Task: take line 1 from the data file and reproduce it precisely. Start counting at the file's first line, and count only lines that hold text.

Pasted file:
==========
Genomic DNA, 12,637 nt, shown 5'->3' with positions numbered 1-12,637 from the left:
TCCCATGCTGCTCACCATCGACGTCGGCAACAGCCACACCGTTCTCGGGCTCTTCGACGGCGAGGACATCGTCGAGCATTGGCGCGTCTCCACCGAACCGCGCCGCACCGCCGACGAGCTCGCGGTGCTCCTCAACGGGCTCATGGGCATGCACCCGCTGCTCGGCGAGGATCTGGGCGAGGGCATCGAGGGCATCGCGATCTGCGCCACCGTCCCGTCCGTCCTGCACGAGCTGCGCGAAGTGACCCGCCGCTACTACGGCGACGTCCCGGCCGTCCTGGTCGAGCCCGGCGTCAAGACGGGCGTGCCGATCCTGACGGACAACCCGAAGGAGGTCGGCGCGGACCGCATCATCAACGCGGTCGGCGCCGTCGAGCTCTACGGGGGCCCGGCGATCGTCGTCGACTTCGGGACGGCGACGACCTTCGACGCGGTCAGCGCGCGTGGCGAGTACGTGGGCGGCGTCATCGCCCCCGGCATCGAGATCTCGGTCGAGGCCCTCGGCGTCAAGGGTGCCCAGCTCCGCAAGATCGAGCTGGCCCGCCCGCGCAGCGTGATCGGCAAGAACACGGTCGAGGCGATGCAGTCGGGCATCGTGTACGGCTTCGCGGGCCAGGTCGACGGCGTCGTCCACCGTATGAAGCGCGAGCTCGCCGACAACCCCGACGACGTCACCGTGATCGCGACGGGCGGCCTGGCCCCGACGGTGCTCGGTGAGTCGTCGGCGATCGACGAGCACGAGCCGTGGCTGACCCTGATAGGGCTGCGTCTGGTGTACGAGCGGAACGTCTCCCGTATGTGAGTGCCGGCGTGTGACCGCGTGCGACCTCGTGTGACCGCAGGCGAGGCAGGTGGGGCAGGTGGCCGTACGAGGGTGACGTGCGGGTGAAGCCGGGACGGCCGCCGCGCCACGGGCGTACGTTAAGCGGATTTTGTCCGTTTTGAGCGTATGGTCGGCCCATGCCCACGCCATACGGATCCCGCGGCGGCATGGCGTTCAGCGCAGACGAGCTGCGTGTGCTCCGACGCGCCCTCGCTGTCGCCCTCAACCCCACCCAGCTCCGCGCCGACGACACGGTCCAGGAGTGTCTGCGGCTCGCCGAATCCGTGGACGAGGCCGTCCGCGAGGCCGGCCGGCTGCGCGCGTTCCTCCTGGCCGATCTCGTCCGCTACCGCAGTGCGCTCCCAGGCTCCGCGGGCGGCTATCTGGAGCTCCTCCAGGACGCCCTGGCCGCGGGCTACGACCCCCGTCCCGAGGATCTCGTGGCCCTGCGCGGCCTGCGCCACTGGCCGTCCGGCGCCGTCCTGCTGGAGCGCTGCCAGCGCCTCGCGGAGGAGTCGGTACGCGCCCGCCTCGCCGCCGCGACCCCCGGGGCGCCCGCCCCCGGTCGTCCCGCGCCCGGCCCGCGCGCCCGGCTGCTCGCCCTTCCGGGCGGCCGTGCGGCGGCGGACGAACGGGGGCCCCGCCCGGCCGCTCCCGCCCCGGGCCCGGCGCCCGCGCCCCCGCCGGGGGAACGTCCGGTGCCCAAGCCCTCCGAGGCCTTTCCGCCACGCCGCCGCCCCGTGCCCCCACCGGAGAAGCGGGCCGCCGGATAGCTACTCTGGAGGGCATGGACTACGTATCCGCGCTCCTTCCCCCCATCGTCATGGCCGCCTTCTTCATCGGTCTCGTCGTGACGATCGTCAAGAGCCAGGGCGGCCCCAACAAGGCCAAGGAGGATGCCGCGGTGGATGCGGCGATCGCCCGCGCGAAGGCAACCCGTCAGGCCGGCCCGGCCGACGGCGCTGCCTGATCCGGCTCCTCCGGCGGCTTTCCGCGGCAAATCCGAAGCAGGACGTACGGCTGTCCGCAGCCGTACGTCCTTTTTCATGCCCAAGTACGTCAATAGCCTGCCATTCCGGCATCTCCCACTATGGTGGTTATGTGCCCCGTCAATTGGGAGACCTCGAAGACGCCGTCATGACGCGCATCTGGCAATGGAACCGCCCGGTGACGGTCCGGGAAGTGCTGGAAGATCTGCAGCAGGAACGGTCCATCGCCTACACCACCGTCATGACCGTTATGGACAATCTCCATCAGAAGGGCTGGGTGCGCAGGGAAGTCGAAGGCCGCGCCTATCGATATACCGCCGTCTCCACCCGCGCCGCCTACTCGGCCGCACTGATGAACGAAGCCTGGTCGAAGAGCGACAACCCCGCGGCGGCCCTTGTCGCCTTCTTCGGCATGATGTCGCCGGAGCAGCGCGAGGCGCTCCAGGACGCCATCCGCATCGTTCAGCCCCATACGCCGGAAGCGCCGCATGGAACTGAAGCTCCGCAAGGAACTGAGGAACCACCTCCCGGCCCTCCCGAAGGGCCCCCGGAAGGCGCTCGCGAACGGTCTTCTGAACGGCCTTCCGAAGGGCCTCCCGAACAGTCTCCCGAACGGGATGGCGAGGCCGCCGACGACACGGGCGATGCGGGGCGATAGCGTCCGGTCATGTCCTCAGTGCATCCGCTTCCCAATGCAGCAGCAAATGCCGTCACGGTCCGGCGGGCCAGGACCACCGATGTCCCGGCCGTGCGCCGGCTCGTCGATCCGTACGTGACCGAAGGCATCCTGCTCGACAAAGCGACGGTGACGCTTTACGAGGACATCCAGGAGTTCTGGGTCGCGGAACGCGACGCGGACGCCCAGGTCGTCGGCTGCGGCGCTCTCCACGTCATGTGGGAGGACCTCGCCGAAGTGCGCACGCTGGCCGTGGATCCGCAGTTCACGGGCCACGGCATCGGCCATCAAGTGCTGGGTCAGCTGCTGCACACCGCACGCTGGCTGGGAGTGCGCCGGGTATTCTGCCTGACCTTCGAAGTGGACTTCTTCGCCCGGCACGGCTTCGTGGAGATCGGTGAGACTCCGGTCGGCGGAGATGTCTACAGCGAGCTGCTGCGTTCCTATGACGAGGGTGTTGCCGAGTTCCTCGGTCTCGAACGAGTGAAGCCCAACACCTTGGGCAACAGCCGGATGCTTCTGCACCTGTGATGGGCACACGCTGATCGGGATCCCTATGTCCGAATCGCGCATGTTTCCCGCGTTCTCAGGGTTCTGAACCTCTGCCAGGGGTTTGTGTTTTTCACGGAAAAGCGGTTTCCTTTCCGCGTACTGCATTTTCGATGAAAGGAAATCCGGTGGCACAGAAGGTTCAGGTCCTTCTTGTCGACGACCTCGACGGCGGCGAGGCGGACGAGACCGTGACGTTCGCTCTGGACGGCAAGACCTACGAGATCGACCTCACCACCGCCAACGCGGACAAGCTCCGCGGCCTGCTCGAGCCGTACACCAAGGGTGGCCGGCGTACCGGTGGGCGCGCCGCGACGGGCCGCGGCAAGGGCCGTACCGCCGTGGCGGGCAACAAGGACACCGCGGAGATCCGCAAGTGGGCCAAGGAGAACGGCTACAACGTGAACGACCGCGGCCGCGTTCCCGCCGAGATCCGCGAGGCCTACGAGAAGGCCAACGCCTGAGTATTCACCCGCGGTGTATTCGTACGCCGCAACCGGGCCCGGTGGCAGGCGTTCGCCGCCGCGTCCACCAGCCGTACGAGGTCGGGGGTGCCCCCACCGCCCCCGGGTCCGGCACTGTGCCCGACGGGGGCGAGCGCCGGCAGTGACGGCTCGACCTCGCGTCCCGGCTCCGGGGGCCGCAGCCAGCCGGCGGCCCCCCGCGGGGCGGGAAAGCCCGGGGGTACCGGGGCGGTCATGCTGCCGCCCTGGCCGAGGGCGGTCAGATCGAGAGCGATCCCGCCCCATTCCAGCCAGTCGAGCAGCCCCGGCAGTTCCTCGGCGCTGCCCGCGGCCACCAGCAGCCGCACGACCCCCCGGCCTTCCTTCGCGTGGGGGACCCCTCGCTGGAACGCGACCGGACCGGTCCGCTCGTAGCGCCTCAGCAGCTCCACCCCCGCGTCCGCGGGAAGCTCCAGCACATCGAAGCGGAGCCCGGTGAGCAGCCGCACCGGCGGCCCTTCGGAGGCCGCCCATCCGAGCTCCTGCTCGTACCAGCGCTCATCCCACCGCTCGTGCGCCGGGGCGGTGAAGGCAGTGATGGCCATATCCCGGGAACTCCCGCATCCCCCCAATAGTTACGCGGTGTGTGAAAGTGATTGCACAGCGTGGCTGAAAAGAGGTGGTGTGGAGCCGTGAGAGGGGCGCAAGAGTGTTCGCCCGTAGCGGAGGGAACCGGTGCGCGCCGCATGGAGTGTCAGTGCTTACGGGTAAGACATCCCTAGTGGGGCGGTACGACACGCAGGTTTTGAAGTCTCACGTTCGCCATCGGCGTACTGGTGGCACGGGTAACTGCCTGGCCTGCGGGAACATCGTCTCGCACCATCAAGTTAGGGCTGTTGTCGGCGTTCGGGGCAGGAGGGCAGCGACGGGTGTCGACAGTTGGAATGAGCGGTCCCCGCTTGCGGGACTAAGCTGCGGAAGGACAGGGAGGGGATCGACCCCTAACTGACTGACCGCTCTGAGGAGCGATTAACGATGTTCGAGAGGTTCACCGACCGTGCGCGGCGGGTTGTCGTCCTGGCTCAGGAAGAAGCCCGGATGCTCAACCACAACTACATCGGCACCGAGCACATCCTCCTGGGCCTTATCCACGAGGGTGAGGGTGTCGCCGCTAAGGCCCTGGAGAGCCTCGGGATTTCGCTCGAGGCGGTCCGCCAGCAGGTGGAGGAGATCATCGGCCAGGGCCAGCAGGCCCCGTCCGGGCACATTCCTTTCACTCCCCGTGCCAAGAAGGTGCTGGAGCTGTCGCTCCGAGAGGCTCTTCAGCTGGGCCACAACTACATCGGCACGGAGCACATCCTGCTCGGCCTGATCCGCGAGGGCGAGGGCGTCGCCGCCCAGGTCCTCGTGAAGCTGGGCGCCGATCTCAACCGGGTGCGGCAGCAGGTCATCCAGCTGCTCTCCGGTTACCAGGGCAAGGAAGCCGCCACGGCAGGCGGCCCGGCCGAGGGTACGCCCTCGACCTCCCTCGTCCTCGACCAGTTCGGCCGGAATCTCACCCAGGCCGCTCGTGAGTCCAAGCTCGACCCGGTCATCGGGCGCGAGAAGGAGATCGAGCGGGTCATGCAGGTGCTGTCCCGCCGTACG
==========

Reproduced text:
Genomic DNA, 12,637 nt, shown 5'->3' with positions numbered 1-12,637 from the left: